The Learning and Performance Quarterly (LPQ) is currently accepting submissions for the second issue. Deadline for submissions is Friday, October 26 at 5 pm CDT. DEADLINE EXTENDED to Monday, November 5, 2012 at 11:59 CDT. Submission of manuscripts can be made online through the LP Quarterly website. For detailed submission guidelines and instructions on how to make a submission please visit Author Guidelines.


TYPES OF MANUSCRIPTS ACCEPTED
Research Articles :
Papers that are concerned with the various approaches to learning and performance impact. These papers should discuss the literature related to the approach employed and include a measure of the learning and performance impact of the approach employed.

Case Studies:
Case studies that highlight a particular learning, training, performance or instructional setting in which learning and performance resources were used to address a particular challenge. They present a discussion of the challenge from current literature, what was done to solve or explore it, and the results of the project. They often offer suggestions for others interested in addressing similar challenges.

Concept/Theory Papers:
Papers that present new concepts or contribute to existing theory for learning and performance. This should offer a discussion of the literature related to the concept/theory along with a discussion of the major issues for future research needed to validate the concept/theory.

Book Reviews:
Book reviews of publications 2011 or later will be accepted to highlight a issues and resources relevant for learning and performance and offer a suggested solution or direction. The position is supported with both a logical argument and a review of the pertinent literature. Preference will be given in the review process to book review essays that comment on two or more related books.  Book review essays should not exceed 3,800 words and should include city, state, publisher, and year of the book’s publication.  An abstract of 150 words or less and keywords are required for book review essays.  Reviews of single books should not exceed 1,900 words.  At the beginning of the text please include title, author, publisher, city, date, and page numbers of the book(s) under review.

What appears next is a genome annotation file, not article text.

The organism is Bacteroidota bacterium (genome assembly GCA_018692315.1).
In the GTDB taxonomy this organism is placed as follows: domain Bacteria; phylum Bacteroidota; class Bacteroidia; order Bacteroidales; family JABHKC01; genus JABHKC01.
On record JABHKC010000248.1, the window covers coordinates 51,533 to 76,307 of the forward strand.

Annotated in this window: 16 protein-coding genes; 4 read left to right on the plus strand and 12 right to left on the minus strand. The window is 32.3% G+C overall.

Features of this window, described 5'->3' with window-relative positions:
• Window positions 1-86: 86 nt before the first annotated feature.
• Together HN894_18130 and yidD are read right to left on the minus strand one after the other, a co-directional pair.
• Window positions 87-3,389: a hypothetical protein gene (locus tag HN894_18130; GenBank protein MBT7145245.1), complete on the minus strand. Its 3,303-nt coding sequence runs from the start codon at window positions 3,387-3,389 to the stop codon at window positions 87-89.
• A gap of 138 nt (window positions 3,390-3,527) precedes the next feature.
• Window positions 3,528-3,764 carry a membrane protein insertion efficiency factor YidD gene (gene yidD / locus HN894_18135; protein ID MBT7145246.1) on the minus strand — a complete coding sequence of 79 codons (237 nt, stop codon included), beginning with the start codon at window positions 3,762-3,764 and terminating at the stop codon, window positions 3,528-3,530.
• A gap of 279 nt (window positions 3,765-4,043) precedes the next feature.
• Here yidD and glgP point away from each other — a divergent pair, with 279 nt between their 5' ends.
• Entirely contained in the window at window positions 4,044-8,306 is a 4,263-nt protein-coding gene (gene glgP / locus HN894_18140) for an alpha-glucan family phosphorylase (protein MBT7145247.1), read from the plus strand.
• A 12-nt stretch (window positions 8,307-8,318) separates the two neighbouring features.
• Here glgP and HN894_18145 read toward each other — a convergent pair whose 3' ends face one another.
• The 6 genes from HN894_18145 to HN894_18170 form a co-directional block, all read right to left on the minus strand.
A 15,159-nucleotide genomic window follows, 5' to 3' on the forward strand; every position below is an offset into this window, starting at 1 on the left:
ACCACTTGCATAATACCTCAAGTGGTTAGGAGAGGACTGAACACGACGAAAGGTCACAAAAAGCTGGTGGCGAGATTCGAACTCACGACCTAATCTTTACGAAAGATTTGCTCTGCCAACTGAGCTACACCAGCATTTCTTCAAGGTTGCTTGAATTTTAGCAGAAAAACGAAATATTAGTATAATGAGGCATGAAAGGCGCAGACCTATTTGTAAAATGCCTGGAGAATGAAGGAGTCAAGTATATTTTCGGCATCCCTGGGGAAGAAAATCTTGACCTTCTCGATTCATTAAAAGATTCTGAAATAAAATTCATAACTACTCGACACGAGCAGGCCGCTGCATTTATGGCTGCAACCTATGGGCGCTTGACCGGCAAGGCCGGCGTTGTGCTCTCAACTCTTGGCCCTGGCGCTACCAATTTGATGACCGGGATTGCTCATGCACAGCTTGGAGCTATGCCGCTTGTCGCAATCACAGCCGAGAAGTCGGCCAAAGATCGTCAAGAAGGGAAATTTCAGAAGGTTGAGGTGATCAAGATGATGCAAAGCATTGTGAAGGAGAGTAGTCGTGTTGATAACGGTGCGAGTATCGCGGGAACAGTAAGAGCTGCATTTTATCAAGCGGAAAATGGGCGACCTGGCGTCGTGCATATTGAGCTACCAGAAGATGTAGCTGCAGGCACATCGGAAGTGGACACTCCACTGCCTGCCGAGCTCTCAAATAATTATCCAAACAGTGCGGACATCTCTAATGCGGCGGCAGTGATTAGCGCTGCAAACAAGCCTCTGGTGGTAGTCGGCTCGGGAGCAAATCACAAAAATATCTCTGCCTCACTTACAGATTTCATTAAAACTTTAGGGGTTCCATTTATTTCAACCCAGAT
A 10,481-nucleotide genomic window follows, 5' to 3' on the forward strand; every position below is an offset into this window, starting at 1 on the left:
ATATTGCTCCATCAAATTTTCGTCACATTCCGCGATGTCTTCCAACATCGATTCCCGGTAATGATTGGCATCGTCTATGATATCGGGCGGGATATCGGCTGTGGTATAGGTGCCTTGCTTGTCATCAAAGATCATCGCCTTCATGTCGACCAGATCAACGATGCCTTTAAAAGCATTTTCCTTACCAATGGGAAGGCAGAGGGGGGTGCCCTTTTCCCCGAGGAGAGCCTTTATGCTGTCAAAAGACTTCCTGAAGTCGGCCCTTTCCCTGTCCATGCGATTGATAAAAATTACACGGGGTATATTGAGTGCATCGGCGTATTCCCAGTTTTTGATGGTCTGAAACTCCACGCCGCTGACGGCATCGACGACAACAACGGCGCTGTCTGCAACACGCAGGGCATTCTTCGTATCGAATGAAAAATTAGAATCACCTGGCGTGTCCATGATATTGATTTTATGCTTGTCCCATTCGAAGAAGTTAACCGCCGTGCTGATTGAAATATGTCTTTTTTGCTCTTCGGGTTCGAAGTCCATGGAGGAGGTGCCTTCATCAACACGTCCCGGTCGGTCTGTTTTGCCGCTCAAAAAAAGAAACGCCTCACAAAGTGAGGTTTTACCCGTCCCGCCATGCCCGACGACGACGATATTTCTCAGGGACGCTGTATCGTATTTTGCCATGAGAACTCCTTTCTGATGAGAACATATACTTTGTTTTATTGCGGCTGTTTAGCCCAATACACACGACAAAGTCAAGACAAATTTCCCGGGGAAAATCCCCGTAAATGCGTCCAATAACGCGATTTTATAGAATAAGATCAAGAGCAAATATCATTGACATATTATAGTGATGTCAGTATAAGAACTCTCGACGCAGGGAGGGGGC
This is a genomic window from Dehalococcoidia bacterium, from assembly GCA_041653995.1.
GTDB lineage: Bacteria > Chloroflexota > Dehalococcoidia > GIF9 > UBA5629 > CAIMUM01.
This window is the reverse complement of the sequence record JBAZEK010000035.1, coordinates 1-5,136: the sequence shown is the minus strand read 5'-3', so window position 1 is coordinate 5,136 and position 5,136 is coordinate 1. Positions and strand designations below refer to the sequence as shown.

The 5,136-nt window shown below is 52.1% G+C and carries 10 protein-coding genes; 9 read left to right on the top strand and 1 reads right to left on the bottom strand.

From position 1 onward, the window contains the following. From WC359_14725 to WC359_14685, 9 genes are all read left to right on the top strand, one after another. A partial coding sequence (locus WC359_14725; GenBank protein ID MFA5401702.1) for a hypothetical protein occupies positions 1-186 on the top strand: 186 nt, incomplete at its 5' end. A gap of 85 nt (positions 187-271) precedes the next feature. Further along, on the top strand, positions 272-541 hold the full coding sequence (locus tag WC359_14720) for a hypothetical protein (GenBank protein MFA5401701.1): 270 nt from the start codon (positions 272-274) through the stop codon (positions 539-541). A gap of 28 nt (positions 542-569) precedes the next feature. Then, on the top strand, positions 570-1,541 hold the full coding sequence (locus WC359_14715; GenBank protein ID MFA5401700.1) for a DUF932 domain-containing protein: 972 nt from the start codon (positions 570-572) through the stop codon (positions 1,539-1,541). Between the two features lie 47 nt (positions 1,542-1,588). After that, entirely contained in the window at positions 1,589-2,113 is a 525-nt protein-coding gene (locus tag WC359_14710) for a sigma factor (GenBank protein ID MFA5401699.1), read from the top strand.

CALL FOR LEARNING AND PERFORMANCE QUARTERLY REVIEWERS
Interested in reviewing articles for the LPQ Journal? The LPQ journal is looking for reviewers to conduct peer reviews and evaluations of submissions.
Please identify your reviewing interests, substantive areas of expertise, and preferred research methods when completing the LPQ journal registration online.

We look forward to receiving your submissions. Please pass this post onto other colleagues and researchers who might be interested in publishing, reviewing or editing for the Learning and Performance Quarterly journal.

Thank you,

Laura Pasquini & Dr. Jeff Allen, Founding Editors
Learning and Performance Quarterly
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Email: LPquarterly@gmail.com